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Marketing For The Highest Priced Home In The US: LA's Spelling Manor

Published: 21/12/2011
By: larry

Thanks to Zephyr McIntyre for sending me the WSJ article on the sale this summer of the highest priced home in the US. The Spelling Manor a 57,000 square-foot Los Angeles mansion built by the late TV producer Aaron Spelling closed in July 2011 for $85 million, or 43% off its $150 million asking price.

Zephyr says there was a whole TV program on HD TV on selling the Spelling Manor. YouTube has a bunch of video on the history of this mansion. This is the the most viewed one. Most of the video on this home is by coverage for other than selling the home. At least the stills are respectable.

The thing that I'm puzzled by most is since LA is the movie capital of the world, the video talent there is staggering yet I have almost never seen a video for the express purpose of selling a home. Ya, these mega-mansions get coverage on HD TV and Forbes but never a video created by a agent for the purpose of selling a home. I must be missing something.

3 comments on “Marketing For The Highest Priced Home In The US: LA's Spelling Manor”

  1. While not LA, locally - and initially a competitive market review concern - there is a State university, UCF, with an established filming, entertainment and tourism degree program. Also locally is a private college, Full Sail, with 13,000 students and their entire mission and degree programs focus around filming, audio, computer graphics and design, screekplay/writing, production and the creative arts for "creative minds" as their literature states. In my research, I didn't find them to be a competitive entity. I think the student/graduates are oriented more towards "the next great Indie film" like the Blair Witch Project that came out of UCF, commercial video, or corporate employment at Disney, Universal, etc. Real Estate video just doesn't appear to be on the radar...which was a relief to me. That was true even at a Chamber of Commerce event where I had a table - another participant was a video company (walking around with a nice Red) but their focus was on corporate events. The irony is that the cinematographer didn't come from either of those degree programs. but was an aerospace engineer who was laid off and developed the company from personal interest and experience working in the field as a part time while going to school for the engineering degree.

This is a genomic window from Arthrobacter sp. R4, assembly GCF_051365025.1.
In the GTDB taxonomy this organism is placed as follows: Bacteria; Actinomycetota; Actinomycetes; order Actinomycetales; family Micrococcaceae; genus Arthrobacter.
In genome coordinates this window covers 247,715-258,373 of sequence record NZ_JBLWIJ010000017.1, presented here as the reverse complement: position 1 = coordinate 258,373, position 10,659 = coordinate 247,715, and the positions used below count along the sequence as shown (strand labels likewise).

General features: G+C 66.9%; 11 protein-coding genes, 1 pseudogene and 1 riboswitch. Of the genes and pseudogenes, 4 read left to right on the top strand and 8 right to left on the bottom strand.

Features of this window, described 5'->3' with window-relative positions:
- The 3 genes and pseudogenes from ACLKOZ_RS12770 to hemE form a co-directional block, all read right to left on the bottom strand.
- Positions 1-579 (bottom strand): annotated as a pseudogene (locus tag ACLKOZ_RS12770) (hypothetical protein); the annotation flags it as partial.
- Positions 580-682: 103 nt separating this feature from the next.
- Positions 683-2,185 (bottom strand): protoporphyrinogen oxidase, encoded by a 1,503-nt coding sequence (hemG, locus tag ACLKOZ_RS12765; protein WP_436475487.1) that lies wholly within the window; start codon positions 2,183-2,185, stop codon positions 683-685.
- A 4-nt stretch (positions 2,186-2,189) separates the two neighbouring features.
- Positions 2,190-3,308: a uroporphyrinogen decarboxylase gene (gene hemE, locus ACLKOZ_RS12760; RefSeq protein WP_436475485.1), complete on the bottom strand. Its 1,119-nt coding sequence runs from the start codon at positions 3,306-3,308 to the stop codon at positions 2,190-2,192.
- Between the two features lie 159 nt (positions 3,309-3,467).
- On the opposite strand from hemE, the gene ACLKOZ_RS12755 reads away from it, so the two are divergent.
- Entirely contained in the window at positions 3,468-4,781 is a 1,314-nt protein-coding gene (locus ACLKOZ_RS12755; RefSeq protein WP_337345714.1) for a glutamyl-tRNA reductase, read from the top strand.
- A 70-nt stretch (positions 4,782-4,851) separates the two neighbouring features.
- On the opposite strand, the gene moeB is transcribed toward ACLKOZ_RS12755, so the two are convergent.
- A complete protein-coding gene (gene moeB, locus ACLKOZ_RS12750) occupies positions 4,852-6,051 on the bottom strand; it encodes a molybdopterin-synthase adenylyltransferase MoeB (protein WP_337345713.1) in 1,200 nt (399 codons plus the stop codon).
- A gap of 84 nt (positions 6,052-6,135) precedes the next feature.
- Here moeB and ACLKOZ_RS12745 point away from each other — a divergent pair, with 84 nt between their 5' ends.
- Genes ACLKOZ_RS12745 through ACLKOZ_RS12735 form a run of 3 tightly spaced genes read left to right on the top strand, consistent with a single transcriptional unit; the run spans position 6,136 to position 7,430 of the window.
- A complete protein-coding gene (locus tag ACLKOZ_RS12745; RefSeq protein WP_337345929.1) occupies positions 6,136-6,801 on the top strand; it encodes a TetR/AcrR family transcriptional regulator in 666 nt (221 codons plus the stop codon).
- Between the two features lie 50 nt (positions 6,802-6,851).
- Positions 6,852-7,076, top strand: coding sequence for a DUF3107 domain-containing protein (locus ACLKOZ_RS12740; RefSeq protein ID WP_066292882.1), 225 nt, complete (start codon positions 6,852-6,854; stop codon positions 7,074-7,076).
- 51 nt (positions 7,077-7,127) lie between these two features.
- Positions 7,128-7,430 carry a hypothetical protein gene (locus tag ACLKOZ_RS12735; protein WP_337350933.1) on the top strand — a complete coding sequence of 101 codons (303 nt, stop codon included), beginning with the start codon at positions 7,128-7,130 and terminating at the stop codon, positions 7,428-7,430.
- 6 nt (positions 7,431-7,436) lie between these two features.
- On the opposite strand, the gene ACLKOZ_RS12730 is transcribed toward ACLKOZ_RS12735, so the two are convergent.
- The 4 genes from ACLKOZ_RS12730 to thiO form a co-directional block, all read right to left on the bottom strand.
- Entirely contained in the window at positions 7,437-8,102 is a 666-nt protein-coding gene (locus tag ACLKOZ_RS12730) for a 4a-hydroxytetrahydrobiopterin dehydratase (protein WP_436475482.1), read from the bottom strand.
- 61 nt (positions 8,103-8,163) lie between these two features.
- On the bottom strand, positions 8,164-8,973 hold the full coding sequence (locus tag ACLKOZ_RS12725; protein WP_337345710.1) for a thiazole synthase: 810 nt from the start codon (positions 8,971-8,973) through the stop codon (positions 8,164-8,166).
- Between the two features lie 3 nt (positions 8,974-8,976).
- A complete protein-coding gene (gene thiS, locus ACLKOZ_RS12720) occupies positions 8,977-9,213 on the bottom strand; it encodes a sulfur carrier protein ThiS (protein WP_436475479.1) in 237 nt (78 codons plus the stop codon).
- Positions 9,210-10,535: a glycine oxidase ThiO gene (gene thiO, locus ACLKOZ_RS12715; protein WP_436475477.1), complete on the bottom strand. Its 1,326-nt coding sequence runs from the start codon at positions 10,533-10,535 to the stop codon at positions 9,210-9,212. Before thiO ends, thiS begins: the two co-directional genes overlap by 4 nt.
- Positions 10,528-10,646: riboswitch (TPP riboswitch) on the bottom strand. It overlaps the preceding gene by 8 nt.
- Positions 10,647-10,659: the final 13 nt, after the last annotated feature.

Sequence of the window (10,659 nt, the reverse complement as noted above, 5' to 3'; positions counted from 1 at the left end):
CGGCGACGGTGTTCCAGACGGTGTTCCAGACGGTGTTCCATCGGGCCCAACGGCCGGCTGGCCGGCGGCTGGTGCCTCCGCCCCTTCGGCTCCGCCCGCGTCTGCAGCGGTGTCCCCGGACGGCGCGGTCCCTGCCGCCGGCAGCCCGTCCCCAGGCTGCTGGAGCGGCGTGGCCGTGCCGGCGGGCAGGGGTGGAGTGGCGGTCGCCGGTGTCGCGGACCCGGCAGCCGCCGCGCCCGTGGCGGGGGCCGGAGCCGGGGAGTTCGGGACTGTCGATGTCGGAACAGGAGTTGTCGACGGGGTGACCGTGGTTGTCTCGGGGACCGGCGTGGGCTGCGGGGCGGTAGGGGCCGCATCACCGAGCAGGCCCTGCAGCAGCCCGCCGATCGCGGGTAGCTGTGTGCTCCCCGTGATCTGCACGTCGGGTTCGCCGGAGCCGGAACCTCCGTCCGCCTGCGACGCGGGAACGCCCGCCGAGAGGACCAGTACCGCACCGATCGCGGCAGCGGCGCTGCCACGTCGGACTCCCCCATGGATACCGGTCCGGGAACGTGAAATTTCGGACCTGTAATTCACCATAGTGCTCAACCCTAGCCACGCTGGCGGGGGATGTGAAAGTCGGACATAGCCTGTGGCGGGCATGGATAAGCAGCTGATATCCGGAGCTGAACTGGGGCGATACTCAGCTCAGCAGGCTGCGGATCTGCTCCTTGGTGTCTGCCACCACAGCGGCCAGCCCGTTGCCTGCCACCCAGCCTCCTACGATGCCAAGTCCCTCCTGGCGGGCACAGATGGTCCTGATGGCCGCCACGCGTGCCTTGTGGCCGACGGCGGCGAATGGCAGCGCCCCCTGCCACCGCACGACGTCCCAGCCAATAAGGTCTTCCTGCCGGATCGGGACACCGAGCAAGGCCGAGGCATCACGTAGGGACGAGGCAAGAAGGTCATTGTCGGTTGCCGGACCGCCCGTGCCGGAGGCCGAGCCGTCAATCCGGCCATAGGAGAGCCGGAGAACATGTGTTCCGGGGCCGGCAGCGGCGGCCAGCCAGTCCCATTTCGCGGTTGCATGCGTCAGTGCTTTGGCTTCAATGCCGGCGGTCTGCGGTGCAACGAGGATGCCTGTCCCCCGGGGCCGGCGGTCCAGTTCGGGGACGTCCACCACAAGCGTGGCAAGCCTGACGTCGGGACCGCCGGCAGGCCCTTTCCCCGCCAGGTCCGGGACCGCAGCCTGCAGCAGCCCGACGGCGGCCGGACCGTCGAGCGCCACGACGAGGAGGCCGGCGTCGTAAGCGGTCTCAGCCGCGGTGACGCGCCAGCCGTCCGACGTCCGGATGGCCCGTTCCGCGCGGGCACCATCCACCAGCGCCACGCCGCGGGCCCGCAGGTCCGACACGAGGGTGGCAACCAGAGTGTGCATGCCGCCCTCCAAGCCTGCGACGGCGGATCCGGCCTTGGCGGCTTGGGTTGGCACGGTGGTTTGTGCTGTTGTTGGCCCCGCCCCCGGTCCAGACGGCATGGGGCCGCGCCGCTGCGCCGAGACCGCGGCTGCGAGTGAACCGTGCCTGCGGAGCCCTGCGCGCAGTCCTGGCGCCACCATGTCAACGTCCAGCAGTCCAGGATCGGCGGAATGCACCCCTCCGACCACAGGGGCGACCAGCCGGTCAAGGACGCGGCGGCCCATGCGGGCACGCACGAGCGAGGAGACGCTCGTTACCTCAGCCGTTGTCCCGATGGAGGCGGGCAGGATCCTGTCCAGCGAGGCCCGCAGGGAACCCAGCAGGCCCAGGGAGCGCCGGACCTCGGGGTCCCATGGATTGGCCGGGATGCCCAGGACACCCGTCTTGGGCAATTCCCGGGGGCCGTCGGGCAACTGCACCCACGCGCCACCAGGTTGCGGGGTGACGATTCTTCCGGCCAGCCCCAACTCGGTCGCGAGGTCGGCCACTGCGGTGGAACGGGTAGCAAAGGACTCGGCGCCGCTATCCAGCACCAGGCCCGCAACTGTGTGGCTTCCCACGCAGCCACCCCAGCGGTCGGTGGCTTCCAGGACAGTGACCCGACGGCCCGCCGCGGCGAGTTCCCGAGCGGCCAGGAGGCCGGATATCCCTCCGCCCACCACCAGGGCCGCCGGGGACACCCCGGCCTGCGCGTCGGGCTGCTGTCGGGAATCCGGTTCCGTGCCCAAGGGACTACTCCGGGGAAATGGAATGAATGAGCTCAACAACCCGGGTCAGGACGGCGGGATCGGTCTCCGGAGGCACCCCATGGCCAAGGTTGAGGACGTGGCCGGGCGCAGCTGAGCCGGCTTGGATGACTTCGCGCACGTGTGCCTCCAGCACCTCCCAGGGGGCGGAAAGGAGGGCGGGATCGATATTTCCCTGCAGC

2. I wonder how long 1 showing lasted at that home... I think buyers, or buyer's agents, would want to video their tour to remember the home. There is no way you could remember all of the rooms in a mansion like this. A video tour is a must for listing agents selling real estate like this.

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